Joel Schlesinger

  • Money Makeover: Shortcut to retirement

    A recent health scare has put Matt and Patty on the fast track to retirement. "We're thinking we'd like to retire sooner than later because life can be short, so why work more than you have to?" said Matt, who along with his wife, is in his early 40s.
  • Cracking the nest egg

    Unexpected and early retirement -- courtesy of corporate 'right-sizing' -- can often throw people off course, but not Tom and Harriet. Tom lost his job a couple of years ago, about 10 years before he planned to retire.
  • Struggling to save

    Nora and Victor feel like they've been stuck in reverse, financially. In their mid-40s, with three children, the couple earns more than $94,000 a year.  
  • Bunny money

    Robert R. Brown will tell you he was one of those people: the guy at the party who always would say: "I should write a book someday." "I did that for 25 years, and finally my wife said 'You should stop talking about it and finally do it.' "
  • Barbara wants to retire early, but will that mean outliving her savings?

    Barbara wants to retire as soon as possible. But realistically, the civil servant in her early 50s understands that likely means working for at least a few more years. "I have some investments, and I'm wondering if they're set up to help me reach my goal of retiring at 55," says Barbara, who will not be eligible for a full pension from her work until age 57.
  • Small business, big dreams

    Paul and Alicia have struggled through a couple of tough years as his fledgling business has tried to find its footing. "In my third year, I am just now really turning a profit," says Paul, a tradesman in his early 30s.
  • Giving till it hurts, can this mother afford to buy homes for her kids?

    Sandy wants to retire soon, but she has a few goals to cross off her to-do list first. For one, the 56-year-old administrative professional wants her work pension -- currently worth $320,000 -- to grow to at least $400,000. She's doesn't know how long that will take.
  • Thrifty, and loving it

    Alex and Emma would rather have more time than money. The couple in their early 30s live in a small condominium. They don't own a car. They also buy used when they can and generally try to spend as little as possible. It's been a successful formula for saving money so far -- especially since Emma started working full time this year, earning about $40,000 annually.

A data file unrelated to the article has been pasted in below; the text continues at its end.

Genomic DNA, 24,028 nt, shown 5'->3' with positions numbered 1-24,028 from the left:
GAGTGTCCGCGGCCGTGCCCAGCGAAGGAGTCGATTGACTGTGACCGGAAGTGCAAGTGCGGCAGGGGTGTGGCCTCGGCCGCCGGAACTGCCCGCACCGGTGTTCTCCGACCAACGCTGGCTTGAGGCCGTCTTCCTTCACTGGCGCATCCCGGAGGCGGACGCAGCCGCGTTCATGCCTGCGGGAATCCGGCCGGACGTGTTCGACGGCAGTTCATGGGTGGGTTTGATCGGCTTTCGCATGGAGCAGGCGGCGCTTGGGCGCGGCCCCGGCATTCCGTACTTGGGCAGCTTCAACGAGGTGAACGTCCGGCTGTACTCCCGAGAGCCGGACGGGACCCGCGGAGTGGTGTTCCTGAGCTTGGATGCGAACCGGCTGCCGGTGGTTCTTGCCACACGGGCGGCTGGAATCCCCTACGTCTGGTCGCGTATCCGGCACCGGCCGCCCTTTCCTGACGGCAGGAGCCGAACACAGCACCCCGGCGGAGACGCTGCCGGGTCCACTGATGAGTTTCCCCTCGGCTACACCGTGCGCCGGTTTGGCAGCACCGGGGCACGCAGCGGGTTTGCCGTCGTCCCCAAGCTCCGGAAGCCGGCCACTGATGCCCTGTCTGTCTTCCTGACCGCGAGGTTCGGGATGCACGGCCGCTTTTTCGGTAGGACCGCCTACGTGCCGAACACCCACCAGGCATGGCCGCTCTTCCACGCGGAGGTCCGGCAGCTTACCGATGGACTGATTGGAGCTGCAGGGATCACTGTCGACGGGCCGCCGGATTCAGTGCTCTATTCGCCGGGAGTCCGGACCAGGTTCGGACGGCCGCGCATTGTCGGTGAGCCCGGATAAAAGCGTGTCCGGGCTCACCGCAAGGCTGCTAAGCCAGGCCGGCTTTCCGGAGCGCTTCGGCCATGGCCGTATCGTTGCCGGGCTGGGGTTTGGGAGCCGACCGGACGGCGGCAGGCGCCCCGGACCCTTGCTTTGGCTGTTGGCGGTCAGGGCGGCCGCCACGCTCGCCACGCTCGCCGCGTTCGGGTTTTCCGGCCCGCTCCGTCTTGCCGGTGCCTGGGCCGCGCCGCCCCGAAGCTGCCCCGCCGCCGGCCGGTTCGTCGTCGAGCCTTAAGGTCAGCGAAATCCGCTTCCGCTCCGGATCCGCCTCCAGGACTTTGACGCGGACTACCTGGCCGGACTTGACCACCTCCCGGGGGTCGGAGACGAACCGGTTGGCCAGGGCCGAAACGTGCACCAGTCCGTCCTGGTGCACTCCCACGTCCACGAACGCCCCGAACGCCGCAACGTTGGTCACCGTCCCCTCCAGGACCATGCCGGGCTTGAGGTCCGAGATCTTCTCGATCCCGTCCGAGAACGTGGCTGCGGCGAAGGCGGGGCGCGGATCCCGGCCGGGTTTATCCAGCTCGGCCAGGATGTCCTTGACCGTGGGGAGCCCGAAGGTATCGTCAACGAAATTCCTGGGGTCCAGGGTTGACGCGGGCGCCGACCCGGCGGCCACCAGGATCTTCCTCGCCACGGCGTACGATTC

• Arrested retirement

    Darya would love to retire. And by all accounts, at age 66 the single grandmother should be enjoying her golden years.
  • It's easy being green

    Preston Manning may be onto something. The founder of the Reform party, the Conservative party's forerunner, was once a vocal opponent of measures to curb climate change. Now he's a tree hugger -- it seems -- speaking publicly about how conservative political values align with environmental conservation.
  • A comfy cushion

    Monty and Sadie have got along well on one income for years. Monty works in management and earns about $120,000 a year, while Sadie raised the children and pursued volunteer endeavours. Yet the couple in their mid-50s are increasingly concerned they may not have enough to maintain their lifestyle once Monty retires.
  • The DIY plan

    Ron and Harriet recently received a windfall, and they want to make it count. The couple in their 30s with two children inherited $400,000, and they want a plan to invest the money for the future.
  • So... you're an executor

    If you've been named the executor of a will, you might feel honoured to be entrusted with the responsibility. Undoubtedly it is an honour. But you could be in for quite a ride, too, because being an executor has the potential to be one of the most challenging tasks you'll ever undertake.
  • Second time around

    Hoyt and Summer knew home ownership wouldn't be easy. After all, the former Money Makeover participants were told as much by a financial counsellor their first time around. In 2012, they graduated from university and were interested in jumping into the condominium market. Both having landed full-time jobs with good pensions, they believed home ownership would help them get ahead.